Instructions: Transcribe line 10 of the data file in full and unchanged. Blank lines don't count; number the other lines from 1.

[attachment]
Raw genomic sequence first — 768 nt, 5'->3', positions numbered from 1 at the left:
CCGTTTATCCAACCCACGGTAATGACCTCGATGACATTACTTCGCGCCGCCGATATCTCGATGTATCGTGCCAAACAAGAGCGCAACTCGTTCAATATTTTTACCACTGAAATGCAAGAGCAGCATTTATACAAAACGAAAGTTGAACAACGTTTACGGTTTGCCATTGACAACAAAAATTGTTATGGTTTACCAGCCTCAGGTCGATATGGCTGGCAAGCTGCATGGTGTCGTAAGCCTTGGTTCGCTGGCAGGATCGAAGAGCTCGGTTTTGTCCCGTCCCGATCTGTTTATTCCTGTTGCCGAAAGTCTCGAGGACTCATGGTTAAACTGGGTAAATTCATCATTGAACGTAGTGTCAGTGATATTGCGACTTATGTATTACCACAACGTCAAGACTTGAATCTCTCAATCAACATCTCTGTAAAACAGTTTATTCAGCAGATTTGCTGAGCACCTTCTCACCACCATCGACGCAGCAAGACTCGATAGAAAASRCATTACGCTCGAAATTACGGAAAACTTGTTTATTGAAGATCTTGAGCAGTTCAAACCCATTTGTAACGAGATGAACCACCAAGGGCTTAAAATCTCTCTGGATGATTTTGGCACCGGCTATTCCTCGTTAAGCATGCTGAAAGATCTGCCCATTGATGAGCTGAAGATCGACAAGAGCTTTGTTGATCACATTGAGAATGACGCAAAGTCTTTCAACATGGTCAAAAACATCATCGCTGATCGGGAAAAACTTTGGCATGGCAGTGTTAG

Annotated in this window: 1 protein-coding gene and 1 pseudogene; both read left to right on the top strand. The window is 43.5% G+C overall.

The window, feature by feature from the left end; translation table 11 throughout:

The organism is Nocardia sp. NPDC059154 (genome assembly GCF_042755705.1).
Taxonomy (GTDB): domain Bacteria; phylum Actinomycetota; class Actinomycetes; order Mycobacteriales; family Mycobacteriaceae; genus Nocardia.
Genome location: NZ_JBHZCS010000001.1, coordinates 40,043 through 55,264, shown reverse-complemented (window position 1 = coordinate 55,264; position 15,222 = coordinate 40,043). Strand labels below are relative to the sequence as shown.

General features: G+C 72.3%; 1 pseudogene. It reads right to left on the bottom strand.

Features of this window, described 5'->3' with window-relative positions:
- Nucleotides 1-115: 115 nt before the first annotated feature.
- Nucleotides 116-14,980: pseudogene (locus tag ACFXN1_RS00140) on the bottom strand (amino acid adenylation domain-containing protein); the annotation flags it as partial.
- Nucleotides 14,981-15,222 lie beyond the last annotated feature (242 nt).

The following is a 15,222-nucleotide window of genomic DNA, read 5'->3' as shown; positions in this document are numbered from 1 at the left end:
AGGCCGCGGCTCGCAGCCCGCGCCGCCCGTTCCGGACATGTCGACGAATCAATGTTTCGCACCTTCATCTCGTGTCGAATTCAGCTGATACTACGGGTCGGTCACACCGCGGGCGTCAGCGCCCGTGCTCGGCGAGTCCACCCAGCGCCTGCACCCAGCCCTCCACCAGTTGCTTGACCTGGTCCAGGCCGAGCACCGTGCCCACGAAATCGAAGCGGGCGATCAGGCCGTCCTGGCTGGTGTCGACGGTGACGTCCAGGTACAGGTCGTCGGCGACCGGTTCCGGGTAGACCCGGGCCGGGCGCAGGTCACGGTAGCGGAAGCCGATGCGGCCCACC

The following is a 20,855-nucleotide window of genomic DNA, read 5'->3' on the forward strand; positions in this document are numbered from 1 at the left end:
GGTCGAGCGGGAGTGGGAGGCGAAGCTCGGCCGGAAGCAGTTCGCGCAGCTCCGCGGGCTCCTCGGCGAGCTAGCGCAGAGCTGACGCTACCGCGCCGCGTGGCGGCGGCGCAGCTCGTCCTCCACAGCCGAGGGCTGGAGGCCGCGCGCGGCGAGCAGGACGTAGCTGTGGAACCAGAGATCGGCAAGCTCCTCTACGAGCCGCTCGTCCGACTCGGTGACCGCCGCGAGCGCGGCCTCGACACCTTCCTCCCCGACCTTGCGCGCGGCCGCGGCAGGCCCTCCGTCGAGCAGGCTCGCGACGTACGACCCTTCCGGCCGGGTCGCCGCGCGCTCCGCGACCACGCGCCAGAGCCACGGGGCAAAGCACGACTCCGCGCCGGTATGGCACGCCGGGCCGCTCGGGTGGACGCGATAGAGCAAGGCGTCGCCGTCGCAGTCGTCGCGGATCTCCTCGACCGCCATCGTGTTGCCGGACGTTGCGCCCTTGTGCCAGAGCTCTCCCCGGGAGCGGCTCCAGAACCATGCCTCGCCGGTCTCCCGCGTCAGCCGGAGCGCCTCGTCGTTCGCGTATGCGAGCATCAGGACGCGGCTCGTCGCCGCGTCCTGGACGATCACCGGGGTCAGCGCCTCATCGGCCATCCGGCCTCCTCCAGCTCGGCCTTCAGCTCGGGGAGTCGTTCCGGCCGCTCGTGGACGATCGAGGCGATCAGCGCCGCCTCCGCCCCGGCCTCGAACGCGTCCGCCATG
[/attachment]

- Nucleotides 1-115: 115 nt before the first annotated feature.